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Building an Ultra Light-Weight Car, Part 2

Forming a curved body without moulds or panel beating

by Julian Edgar

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At a glance...

  • Using shaped foam to form the external body contours
  • All done with hand tools!
  • The University of South Australia’s ultra light-weight electric car
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This article was first published in 2009.

Last week in Building an Ultra Light-Weight Car, Part 1 we looked at how the University of South Australia has built the monocoque tub of an ultra lightweight and innovative, three-wheel electric car. Rather than using a steel or aluminium tubular space-frame structure, the strength of the vehicle lies in a monocoque constructed from foldable, aluminium honeycomb/fibreglass sandwich panels.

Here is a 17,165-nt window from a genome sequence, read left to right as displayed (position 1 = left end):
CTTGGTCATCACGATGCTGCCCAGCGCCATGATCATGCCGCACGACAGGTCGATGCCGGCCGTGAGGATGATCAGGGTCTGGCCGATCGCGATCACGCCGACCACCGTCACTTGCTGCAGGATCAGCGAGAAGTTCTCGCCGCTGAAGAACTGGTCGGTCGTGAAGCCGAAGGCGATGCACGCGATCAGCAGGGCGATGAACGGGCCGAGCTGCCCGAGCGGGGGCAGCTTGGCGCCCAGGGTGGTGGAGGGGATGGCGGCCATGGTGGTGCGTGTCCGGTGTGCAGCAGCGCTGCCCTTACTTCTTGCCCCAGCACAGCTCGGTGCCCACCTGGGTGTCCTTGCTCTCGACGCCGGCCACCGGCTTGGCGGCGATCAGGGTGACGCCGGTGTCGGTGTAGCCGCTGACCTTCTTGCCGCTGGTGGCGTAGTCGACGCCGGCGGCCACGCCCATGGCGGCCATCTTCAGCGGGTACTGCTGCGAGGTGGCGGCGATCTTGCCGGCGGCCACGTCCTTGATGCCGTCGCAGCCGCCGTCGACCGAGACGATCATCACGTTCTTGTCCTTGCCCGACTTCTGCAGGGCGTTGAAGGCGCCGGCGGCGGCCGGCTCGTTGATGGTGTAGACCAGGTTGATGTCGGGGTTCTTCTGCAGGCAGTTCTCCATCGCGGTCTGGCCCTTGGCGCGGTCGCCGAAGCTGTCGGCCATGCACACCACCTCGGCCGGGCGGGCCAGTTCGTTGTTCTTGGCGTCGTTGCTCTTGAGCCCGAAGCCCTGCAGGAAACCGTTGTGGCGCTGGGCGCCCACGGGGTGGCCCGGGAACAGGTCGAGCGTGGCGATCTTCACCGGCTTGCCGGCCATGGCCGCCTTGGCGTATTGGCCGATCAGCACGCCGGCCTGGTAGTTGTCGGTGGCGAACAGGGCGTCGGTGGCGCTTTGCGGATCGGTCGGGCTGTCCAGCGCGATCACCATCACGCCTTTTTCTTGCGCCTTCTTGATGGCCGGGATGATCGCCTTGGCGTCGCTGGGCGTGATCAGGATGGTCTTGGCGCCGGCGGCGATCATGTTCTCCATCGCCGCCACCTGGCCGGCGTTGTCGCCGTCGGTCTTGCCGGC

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That approach resulted in a complete tub that weighs just 32kg yet has room to carry two people. But yes you’re right, it doesn’t look very aerodynamic, does it... So in this story we look at how the monocoque was clothed in aerodynamic bodywork, a process that before paint, added just 13kg!

Making the Bodywork

The bodywork was formed by a deceptively simple approach, one that could be achieved by anyone working in their home workshop. It takes patience and care, but as University of South Australia’s Dr Peter Pudney said: “None of us had shaped a polystyrene body before!”